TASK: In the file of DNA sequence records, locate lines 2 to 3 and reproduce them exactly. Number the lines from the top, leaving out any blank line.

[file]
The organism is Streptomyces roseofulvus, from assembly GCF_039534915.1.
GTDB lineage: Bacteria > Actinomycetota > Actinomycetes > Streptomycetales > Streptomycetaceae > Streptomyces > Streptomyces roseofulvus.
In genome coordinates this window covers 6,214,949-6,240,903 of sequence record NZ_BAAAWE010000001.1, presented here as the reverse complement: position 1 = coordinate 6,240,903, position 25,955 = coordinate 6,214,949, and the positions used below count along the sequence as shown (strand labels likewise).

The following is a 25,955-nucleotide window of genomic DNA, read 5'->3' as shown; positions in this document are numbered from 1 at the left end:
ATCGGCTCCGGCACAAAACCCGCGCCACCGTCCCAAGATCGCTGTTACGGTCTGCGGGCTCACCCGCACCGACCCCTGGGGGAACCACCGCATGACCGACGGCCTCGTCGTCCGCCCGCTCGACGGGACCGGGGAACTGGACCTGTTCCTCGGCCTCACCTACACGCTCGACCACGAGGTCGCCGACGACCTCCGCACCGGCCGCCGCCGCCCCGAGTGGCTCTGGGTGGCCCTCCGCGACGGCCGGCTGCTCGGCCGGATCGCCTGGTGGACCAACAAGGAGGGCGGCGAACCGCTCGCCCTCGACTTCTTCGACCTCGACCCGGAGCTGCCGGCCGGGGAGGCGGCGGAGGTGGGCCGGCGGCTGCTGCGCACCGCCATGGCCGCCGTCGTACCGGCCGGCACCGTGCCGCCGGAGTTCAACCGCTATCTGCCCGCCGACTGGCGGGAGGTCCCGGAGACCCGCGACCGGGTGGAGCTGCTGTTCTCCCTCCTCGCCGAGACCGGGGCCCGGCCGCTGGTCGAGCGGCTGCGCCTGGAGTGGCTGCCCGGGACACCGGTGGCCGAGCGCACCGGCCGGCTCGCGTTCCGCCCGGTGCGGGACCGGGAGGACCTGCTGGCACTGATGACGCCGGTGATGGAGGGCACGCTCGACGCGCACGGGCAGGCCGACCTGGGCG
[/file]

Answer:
GTDB lineage: Bacteria > Actinomycetota > Actinomycetes > Streptomycetales > Streptomycetaceae > Streptomyces > Streptomyces roseofulvus.
In genome coordinates this window covers 6,214,949-6,240,903 of sequence record NZ_BAAAWE010000001.1, presented here as the reverse complement: position 1 = coordinate 6,240,903, position 25,955 = coordinate 6,214,949, and the positions used below count along the sequence as shown (strand labels likewise).